Thursday, March 12, 2009

The State Is Not The Problem

Picture in your mind for a moment the image of a crazy man angrily shaking his fist at a non-existent foe.

Many libertarians are passionate defenders of the right to bear arms. They say things like …

“Guns don’t hurt people. People hurt people.”

I would argue, however, that libertarians who blame the state for violence have a lot in common with those who blame guns for violence.

The state is just another kind of weapon is it not?
It doesn’t hurt anyone on its own.
It’s just a tool.

“The state doesn’t hurt people. People hurt people.”

Ponder that disturbing truth for a moment.

The state is not the problem.

The state is just one type of weapon that people use to impose their will on each other.

The problem is not the weapon.

The problem is with those who seek to use the weapon to force their will on others.

More specifically, the problem is the pattern of thinking that gives rise to the desire to exercise control over our fellow human beings.

I submit that if people did not desire to impose their will on each other there would be no state.

The real enemy of freedom and the root cause of all conflict and violence in the world is that pattern of thinking in the mind of man that gives rise in him to a desire to impose his will on his fellow man.

So the critically important question to ask is “Why?”.

Why do people desire to impose their will on each other?

You need only search your heart to find the answer.


The state is not the problem.

FEAR is the problem.

You can completely destroy the state but if man has not learned to condition his mind to overcome FEAR he will just find another weapon he can use to impose his will on his fellow man.

Somalia proved that did it not?

Admittedly, this is a humbling truth that is difficult to accept. Many libertarians have spent their entire lives railing against the evils of the state.

If you are one of these, please consider the disturbing possibility that the crazy man shaking his fist at a non-existent foe might be you.


My apologies to any of my libertarian friends who might find this to be offensive. My goal was not to offend. Rather it was to challenge your thinking. I have found that sometimes patterns of thinking are so deeply ingrained that it sometimes requires a bit of a shock in order to get us to question them.

I believe very strongly that achieving the free society we all dream of requires us to radically change our entire way of thinking about the nature of the problem and, consequently, the range of solutions that might be effective in solving it.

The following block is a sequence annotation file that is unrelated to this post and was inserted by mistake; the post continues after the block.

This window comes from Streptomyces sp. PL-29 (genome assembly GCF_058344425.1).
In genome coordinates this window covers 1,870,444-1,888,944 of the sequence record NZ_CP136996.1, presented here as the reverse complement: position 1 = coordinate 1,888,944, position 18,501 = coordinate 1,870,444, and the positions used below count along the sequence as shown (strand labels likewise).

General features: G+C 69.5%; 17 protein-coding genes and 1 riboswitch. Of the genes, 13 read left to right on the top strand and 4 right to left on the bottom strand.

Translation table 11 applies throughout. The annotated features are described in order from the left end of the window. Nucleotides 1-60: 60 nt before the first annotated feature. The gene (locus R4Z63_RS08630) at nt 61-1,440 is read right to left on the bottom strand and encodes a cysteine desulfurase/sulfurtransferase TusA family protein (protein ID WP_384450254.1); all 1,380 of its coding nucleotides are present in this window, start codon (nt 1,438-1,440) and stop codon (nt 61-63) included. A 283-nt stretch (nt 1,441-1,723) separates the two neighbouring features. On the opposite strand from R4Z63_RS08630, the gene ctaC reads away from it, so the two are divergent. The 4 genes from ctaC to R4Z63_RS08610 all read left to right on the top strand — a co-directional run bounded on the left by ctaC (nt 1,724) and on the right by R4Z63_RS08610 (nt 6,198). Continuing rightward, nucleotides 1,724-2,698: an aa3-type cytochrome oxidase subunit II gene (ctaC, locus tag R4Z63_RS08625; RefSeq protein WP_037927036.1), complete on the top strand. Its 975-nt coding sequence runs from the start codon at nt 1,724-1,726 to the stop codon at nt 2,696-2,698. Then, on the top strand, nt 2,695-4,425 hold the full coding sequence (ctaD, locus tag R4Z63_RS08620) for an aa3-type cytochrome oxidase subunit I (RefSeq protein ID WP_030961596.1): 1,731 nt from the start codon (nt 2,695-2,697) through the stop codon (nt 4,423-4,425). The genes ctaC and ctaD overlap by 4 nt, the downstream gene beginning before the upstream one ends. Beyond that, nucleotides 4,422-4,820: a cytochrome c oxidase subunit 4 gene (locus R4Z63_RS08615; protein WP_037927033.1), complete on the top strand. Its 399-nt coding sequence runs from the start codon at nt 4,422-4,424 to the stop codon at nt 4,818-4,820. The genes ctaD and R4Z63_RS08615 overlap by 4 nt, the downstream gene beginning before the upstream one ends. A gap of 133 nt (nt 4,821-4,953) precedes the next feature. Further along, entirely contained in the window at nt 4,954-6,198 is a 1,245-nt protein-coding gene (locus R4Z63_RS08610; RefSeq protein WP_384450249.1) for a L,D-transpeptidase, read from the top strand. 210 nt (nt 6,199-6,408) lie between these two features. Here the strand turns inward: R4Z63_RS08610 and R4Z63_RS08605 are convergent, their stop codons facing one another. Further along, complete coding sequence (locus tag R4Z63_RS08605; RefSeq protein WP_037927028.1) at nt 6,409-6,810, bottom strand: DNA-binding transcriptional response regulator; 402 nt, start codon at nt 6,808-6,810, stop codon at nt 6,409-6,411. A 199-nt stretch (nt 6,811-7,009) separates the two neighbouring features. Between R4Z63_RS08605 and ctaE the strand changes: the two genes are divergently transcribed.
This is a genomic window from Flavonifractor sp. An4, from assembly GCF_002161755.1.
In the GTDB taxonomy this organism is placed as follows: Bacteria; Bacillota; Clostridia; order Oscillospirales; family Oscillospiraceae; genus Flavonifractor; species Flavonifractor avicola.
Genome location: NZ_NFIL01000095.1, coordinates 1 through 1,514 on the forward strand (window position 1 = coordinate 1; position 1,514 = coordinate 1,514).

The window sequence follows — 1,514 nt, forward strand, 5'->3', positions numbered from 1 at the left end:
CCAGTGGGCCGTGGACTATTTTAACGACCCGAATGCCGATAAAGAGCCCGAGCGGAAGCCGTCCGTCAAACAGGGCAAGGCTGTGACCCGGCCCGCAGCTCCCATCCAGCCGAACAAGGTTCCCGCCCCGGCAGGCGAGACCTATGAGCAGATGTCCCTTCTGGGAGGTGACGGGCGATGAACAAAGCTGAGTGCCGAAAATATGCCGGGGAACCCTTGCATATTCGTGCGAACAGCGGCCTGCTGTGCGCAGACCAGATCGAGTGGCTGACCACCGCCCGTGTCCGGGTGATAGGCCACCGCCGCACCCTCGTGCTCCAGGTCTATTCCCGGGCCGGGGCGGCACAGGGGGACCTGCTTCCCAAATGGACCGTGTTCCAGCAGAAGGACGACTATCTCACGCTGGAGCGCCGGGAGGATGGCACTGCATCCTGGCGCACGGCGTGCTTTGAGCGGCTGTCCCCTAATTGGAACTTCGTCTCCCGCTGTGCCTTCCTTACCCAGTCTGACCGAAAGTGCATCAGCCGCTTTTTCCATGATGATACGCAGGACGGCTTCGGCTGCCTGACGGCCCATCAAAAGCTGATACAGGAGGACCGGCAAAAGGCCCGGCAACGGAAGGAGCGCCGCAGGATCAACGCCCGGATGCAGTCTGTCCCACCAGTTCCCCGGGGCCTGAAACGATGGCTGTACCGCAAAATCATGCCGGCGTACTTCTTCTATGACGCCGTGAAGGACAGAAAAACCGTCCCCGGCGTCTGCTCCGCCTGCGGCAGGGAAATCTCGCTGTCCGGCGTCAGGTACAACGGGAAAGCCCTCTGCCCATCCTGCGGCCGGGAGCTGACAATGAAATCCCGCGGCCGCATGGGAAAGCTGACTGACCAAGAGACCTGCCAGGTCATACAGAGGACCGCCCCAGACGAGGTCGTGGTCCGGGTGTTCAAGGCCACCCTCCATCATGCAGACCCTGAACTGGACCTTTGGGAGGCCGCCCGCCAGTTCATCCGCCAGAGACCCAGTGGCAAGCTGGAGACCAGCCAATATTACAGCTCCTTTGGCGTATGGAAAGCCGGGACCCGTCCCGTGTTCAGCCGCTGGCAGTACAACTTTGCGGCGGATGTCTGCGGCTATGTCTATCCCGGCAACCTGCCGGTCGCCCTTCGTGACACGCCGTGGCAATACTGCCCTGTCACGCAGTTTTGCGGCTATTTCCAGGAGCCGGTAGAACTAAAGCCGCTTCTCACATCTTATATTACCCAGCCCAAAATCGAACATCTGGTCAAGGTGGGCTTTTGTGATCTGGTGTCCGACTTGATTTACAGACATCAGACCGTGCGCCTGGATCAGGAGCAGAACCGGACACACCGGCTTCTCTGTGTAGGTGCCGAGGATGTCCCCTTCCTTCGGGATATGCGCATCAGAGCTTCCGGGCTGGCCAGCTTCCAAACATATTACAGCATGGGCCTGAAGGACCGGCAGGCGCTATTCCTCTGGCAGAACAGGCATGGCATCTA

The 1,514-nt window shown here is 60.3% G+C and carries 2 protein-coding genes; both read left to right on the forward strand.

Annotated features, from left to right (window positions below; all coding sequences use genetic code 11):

One of the most fascinating things about the world in which we live is that problems which at first appear to be complex and intractable often turn out to have staggeringly simple root causes that can go undetected for decades or more. In such situations, solving the problem by dealing directly with its root cause can result in an almost magical melting away of the heretofore observed complexity.

I strongly believe that to be the case here and make the following bold prediction: The day that man learns to condition his mind to face and overcome his fears will be the day in which the state itself will cease to exist. More so, all forms of coercion, conflict and violence will simply disappear as humanity enters into a new age of emotional maturity and bids farewell to the age of barbarism.

The resultant ripple-effect of changes to human society of this one simple change will be of such staggering vastness that it may well be impossible to predict exactly what the world would look like. There is, however, one thing of which we can be sure. It is a world worth fighting for.


Anonymous said...

Violence is not the answer. "B" is the answer.

Damon Lile said...

That other comment was my comment. And the author of that comment has amazing insight.

pierre_georges said...

I agree and I would add an element of reflexion.

Yesterday an old man with good intentions told me "but if you take the State away, it will be war."

It was not even the will of this man to impose his will on his fellow man, that made him want a State, but rather his fear of chaos (so it is still fear at the root, but not acting the same way). We where teached this: institutions and police help us have a peaceful world.

So, I would say that it is not only the will (of imposing ...) that makes State exist, but also ignorance and habits. We need to learn that we can live on our own, and that the world will not be chaotic, then.

In this aim (learning that we don't need a State), we need to have less State, because State makes the decisions instead of us, and makes us children. The more State decides for us, the less we do ourselves, and the more we think we need help and protection. State is a drug, we need a detox cure.

As you said, I think that fear is a root of lots of bad behaviors and constructions, so we have to learn live with fear (I don't believe in a world without any fear), and for that we need to have less State to "protect" us.

And I still agree with you that eliminating State should not be "the main thing to do", but it is one of the things to do.

pierre_georges said...

You could say that people who want a State "to stop war" are imposing their will to a fellow man, by creating a State to impose peace.
This would make my example fit into your explanation.

Still, we need to be State-detoxed and for that temporary State elimination is good.